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BioSim is a project funded by the European Community under the 6th Framework program and was initiated on December 1, 2004. The objective of the network is to demonstrate how the use of modern simulation techniques through a deeper and more qualitative description of the underlying biological, pathological and pharmacological processes can lead to a more rational drug development process and an improved treatment of diseases such as cancer diabetes and depression. At the same time, the biosimulation offers the possibility of a reduction in the use of animal experiments.

Host Organization: Technical University of Denmark
Coordinator: Erik Mosekilde, Professor
Project Management: Anne Marie Clemensen/ Naomi Dayan
Address: Fysikvey 309, DTU 2800 Lyngby, Denmark


With 26 academic partners, nine small and medium sized enterprises, one large pharmaceutical company, and the regulatory agencies in Denmark, Sweden, Spain and the Netherlands, BioSim commands expertise in including genetics, biochemistry, cell biology, physiology, pharmacology on the biological side as well as pharmacokinetics, bioinformatics, complex systems theory, and software development on the technical side. Several of the leading groups have worked in the areas of 'biosimulation' and 'computational systems biology' for more than 30 years. The net includes hospital departments that perform experimental treatment of patients with cancer and Parkinson's disease.

The BioSim Network demonstrates how the use of advanced mathematical modelling and computer simulation can contribute to the development of effective and personalized treatments of different chronic progressive disorders and how the same approach can lead to a reduction of the costs and lead times associated with the development of new medicines. This may gradually allow a reduction in animal experiments.

Diabetes Efforts concentrate on the role of mutations that effect the ion channels of the insulin-producing beta-cells, on the genetic basis for the development of neonatal diabetes, on the study of human (as opposed to mice) pancreatic cells, on the mechanisms underlying the development of insulin resistance, and on the possible role of prenatal nutrition for the development of type-2 diabetes. Models are also developed to analyse the balance between fat and glucose metabolism and to describe the rate of absorption of different insulin variants.

Cancer In this area the network uses computer models of the cell cycle and of its coupling to the 24 h day-and-night rhythm to improve the treatment of patients with cancer. The use of chronotherapy implies that the administration of anti-cancer drugs is adjusted in accordance with the circadian rhythm of the patient. For certain forms of cancer this has been found to increase the efficiency of the drug by a factor of five. Efforts are also devoted to the development of new anti-cancer drugs.

Hypertension and cardiovascular diseases Activities area focus on the development of 3D heart models that can be used to test how a new drug affects the regularity of the heart rhythm. Work is performed to develop detailed models of the mechanisms by which the individual nephron of the kidney regulates the incoming blood flow and how neighboring nephrons interact.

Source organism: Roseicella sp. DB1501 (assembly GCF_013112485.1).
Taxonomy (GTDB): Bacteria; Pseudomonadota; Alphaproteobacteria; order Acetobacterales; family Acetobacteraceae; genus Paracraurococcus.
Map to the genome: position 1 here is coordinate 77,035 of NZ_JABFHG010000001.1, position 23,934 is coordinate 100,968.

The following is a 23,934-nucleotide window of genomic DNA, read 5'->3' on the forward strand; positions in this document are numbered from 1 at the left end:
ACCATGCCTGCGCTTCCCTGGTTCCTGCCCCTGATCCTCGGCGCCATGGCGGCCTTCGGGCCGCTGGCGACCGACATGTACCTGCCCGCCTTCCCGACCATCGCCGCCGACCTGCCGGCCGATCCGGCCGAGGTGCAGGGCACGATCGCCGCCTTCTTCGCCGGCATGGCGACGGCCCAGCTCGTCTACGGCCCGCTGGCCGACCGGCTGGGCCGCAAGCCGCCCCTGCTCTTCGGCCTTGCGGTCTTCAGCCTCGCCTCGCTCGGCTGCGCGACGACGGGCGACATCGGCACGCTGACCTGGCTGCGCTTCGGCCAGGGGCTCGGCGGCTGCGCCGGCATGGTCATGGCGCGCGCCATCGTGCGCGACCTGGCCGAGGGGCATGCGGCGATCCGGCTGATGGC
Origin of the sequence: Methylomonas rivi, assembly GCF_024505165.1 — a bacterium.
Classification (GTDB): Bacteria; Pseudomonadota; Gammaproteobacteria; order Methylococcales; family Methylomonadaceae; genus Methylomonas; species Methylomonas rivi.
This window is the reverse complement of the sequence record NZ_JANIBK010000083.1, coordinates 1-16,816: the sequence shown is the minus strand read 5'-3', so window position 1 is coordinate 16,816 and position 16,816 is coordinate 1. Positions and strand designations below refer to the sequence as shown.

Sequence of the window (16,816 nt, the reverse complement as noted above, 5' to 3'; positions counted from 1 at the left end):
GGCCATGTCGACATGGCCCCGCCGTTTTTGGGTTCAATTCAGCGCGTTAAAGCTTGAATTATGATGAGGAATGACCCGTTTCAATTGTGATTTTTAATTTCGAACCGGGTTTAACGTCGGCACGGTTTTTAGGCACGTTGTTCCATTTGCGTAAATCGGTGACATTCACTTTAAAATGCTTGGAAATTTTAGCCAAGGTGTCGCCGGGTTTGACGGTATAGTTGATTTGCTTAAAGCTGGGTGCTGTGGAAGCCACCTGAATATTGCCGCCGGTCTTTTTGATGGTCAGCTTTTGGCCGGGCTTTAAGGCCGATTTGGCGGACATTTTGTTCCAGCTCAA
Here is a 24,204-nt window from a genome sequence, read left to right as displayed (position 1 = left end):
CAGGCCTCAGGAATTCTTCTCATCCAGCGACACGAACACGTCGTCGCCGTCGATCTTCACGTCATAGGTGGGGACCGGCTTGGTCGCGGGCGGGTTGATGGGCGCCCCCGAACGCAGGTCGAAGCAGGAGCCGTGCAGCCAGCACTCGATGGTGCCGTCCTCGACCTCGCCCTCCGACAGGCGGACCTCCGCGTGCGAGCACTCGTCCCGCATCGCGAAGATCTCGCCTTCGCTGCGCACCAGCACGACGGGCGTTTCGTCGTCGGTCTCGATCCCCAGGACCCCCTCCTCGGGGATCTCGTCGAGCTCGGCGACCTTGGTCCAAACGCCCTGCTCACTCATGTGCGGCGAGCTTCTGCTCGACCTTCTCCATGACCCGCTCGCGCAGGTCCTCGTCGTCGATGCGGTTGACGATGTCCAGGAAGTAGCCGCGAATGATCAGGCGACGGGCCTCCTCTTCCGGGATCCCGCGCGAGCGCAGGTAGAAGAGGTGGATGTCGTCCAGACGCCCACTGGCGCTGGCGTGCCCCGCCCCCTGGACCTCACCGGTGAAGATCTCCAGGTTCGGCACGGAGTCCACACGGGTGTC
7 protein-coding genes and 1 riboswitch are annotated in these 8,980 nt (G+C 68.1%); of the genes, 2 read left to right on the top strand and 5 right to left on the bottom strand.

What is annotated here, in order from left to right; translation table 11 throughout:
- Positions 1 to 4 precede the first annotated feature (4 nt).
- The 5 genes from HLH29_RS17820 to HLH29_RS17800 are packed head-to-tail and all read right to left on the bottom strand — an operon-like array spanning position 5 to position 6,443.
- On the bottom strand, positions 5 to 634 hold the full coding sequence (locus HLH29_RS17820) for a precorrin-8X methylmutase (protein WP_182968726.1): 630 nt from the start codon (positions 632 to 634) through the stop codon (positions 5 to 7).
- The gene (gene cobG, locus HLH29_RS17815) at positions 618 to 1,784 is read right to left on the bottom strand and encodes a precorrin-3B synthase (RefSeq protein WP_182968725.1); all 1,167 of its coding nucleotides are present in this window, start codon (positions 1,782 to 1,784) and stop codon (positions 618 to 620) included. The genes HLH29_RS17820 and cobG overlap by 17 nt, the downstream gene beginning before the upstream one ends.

Mental disorders and neuronal systems Work includes application of mathematical models to develop less invasive and demand-controlled electrical stimulation techniques for the treatment of Parkinson's disease. Modelling studies are performed to examine the effect of sleep deprivation in the treatment of depression, and bioinformatic approaches are applied to try to identify forms of depression on the basis of the information available from blood samples.

Methodological issues The area encompasses description of complex networks of oscillating biological units, studies of the mechanisms of temperature stabilization in biological feedback regulations, application of new methods of data analysis, and development of modeling software and biomedical search machines. The area includes application of new experimental techniques such as interference microscopy and surface enhanced Raman spectroscopy to study cellular processes.

Regulatory issues and dialogue with the public Testing in animal and human subjects is a necessary part of the development of new drugs. Such experiments clearly raises a number of complicated ethical issues that the use of simulation models may reduce. This requires that the regulatory authorities can evaluate computer models and accept them as part of the required documentation.

During the last five years the BioSim Network has published nine books and 800 scientific publications. The network has organized or co-organized 30 conferences and workshops, edited four issues of international journals, and trained about 130 PhD students. New National Centres in Systems Biology have been established in relation to the BioSim partners in Manchester, Warwick, and Edinburgh.

External links and references[edit]

  • The BioSim website [1]
  • Frederick Marcus: Bioinformatics and Systems Biology, Collaborative Research and Resources. Springer, 2008.
  • European Science Foundation: Systems Biology - A Grand Challenge for Europe. 2007.
  • The British Academy of Medical Sciences and the Royal Academy of Engineering: Systems Biology - A Vision for Engineering and Medicine. 2007.
  • O.V. Sosnotseva, A.N. Pavlov, N.A. Brazhe, A.R. Brazhe, L.A. Erokhova, G.V. Maksimov and E. Mosekilde, Phys. Rev. Leff 94, 218103 (2005)
  • J.C.B Jacobsen, C. Aalkjaer, V.V. Matchkov, H. Nilsson, J.J. Freiberg, and N.-H. Holstein-Rathlou, Phil. Trans. Roy. Soc. A 366, 3483 (2008)
  • U.B. Barnikol, O.V. Popovych, C. Hauptman, V. Sturm, H.-J. Frennd, and P.A. Tass, Phil. Trans. Roy. Soc. A 366, 3545 (2008)
  • F. Levi, A. Altinok, J. Clairambault, and A.Goldbeter, Phil. Trans. Roy. Soc. A 366, 3575 (2008)